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B.K. Henderson-Winnie

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About B.K. Henderson-Winnie

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    Advanced Member
  • Birthday 01/22/1970

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  • Website URL
    http://www.jackbirdarts.com
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  • Gender
    Female
  • Location
    Portland, OR

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  1. Hello all, I recently agreed to do some experimental carving in a new material that we think will have the properties of glass and/or ungrogged creramic and/or jade-like stone (we'll find out!). I can't go into the details of what the material specifically is because there are proprietary info restrictions involved at this stage of development, but I'm excited to experiment with carving whatever shows up in my mailbox next week. I've not done any carving on such a substance before, but with the generously shared information here, I feel I will get a good start. Thank you all, especially Janel, for this info that is here when I need it. I'll be combing the archives to research tools and safety procedures. It is so much less intimidating knowing that this knowledge base (and personal creative support base!) exists. I haven't contributed many posts lately, but as my theater schedule lightens up a bit int he next couple of months I'll post some images of what I've been up to & catch up! With much love, Bonnie
  2. Hi Janel, I think archiving this site is a great option, and I'll be happy to contribute to the costs of that. There is just so much valuable information here that isn't readily available elsewhere it is worth preserving. Along with all the good conversations! Trying to keep a balance and have right livelihood in changing markets/environments/conditions is difficult, to put it in mildest terms. I applaud the fact that you are making your living as an artist, whatever the medium! I don't think a lot of people understand that to choose life as an artist, for most people who don't come to it with ample financial resources, is to choose a life demanding flexibility and resourcefulness, as well as sacrifice and constant assessment of the market, constant hustle. And real and constant work in striking a balance with family obligations and all else life demands outside of the studio and stage. I see it all the time with the performers here. Skill, even brilliance doesn't always guarantee success (where success = you are able to keep doing it for a living). And some success doesn't mean that it will continue, even if the work continues to be really good. I could launch off into a whole multi page tangent about craft, value, and its relationship with income. And the question "who am I making this for?". But I won't right now It is also true that if this forum ends up going into archive-only mode, any new enthusiastic carvers that come along and want to make a forum of their own and keep it active, they will. I hope if that happens down the road, that we can point them to the archive as a helpful resource. I treasure the opportunity I've had to learn from the contents of this site, and to get to know and befriend the person responsible for initially bringing me back into artmaking, and whose work continues to inspire. They say "don't meet your heroes because in real life they often disappoint", but that has been dramatically untrue in this case. I am glad to know you, and to continue to follow you work & life on facebook, Janel. I'm grateful for all you have given and continue to give. You're pretty special, too! Whatever you decide, it'll be the right thing. With gratitude, Bonnie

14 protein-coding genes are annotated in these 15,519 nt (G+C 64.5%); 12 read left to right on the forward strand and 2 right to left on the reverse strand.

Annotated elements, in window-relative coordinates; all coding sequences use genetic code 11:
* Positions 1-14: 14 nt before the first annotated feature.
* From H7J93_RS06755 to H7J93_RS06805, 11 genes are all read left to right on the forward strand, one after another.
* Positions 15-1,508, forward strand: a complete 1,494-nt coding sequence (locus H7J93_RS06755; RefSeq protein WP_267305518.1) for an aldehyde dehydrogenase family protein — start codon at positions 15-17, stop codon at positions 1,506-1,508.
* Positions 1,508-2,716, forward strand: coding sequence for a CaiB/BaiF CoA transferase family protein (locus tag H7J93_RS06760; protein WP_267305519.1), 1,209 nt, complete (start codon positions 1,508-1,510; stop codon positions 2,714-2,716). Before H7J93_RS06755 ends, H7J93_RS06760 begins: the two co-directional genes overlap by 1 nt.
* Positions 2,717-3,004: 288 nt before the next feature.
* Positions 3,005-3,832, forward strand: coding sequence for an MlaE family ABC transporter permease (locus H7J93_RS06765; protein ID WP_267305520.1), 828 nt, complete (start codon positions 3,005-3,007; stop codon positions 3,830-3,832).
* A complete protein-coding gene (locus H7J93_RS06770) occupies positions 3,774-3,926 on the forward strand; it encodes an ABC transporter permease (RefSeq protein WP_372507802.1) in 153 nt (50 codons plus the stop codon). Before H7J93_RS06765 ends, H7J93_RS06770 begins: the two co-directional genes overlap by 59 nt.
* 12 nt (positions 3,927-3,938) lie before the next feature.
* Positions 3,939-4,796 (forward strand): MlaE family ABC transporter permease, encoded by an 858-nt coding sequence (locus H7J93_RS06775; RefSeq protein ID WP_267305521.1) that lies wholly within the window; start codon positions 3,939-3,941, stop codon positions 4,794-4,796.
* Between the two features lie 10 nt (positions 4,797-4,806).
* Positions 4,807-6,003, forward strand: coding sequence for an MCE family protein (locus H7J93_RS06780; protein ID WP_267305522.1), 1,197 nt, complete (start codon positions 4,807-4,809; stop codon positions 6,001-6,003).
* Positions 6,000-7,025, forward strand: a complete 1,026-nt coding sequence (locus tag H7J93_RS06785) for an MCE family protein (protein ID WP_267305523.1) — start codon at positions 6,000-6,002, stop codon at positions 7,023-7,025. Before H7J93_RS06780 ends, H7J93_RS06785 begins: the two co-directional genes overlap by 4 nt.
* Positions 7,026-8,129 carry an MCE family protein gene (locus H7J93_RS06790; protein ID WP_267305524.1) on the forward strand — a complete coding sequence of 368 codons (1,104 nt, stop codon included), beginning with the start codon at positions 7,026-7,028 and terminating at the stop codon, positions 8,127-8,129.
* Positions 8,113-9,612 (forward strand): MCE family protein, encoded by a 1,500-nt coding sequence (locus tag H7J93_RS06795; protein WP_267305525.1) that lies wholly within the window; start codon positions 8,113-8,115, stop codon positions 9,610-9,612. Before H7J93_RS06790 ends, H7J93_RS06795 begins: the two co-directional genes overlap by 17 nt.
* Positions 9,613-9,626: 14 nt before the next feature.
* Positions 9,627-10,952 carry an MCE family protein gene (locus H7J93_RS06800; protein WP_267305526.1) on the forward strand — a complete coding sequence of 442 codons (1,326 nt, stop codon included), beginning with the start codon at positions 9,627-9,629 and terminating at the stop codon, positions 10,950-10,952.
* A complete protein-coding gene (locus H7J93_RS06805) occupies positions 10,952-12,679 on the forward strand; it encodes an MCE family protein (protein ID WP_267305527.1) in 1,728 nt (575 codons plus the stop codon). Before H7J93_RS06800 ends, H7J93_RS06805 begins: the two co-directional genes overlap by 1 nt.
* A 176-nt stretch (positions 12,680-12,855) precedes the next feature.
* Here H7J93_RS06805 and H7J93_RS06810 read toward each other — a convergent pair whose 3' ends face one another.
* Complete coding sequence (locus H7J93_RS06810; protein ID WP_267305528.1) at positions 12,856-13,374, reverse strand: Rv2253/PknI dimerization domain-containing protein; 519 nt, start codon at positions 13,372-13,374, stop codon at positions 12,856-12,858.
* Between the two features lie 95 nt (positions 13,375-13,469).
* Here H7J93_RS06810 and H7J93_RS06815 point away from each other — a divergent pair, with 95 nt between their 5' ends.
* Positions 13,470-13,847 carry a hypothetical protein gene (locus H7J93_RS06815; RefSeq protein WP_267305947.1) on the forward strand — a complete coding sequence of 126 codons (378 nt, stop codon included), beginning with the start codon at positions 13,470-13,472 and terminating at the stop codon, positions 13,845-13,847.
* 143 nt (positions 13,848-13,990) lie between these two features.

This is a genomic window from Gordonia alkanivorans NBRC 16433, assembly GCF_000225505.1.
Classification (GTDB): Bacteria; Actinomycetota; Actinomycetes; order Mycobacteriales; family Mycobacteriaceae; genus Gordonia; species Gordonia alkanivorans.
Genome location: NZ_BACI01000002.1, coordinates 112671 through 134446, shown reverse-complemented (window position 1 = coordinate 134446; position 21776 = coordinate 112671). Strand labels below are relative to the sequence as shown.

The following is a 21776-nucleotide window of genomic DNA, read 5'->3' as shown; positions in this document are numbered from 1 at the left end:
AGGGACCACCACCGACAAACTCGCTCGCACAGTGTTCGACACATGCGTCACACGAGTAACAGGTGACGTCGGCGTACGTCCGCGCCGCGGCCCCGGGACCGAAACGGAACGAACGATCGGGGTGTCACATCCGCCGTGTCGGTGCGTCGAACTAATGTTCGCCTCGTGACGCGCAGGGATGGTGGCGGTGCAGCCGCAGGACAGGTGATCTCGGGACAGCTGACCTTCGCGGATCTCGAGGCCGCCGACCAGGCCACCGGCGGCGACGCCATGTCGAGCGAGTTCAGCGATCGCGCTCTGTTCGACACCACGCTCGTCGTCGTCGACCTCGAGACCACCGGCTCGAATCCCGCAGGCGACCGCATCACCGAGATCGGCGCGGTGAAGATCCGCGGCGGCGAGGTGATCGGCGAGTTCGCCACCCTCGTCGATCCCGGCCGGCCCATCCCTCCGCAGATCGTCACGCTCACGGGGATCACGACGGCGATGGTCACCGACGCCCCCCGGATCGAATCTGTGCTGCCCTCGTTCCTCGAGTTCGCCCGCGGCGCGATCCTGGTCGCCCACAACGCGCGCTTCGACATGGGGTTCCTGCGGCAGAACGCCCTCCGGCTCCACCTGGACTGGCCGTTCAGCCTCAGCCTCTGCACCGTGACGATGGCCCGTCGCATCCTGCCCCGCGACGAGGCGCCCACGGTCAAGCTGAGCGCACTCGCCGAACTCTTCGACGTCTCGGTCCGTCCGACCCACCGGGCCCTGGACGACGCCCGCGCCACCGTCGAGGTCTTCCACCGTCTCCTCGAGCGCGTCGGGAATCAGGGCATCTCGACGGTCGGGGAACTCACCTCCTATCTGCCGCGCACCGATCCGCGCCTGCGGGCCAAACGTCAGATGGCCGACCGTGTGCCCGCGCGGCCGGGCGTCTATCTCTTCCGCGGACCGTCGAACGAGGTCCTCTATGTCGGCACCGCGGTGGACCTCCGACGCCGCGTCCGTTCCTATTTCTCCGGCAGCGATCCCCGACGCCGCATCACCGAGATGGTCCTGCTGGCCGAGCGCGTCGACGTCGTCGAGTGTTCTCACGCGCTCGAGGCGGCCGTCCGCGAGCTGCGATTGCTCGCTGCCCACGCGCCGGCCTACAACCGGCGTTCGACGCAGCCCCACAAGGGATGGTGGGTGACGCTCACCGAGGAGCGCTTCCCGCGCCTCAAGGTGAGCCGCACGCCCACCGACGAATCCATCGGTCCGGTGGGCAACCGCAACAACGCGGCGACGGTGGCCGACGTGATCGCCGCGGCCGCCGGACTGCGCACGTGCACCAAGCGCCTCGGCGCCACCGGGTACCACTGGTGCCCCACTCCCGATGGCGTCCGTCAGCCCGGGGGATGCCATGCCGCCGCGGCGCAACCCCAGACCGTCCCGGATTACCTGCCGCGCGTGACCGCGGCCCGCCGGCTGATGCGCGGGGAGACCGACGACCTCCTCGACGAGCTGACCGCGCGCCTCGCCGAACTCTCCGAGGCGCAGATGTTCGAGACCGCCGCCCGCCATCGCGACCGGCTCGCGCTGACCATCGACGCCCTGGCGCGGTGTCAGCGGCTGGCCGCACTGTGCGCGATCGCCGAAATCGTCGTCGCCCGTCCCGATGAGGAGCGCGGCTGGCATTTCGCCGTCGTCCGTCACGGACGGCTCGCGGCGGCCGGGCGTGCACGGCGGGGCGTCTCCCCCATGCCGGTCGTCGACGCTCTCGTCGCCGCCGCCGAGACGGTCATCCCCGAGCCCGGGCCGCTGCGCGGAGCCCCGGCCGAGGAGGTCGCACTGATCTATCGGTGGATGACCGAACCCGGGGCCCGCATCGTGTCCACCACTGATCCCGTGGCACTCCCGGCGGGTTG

3. Hello Janel and all, I am sorry to not see this post until months and months after the original posting. I am glad that you decided to keep it up and going Janel, though I completely understand wondering if it's time to shut it down due to lack of activity. I haven't been on in a long time, mostly because I've been working a lot and my carving has slowed to a crawl. I'm chipping away at that mountain called "saving a down payment for purchasing a home" which has me taking all the paying work I can. I do think I need to ease up on that, though, because too much work takes the spark right out of life. I am grateful to have so much work but it is at the expense of other important things. I am happy to say I think I've solved all my physical issues and hope the coming year will be a more open and productive year for me in regards to the carving. I'll put a check in the mail, Janel, and am happy to do it if for no other reason than to help preserve the valuable info here. I will make an effort to be a more active commenter and poster too! Thanks to you Janel, and to everyone here for all you do and have done. Bonnie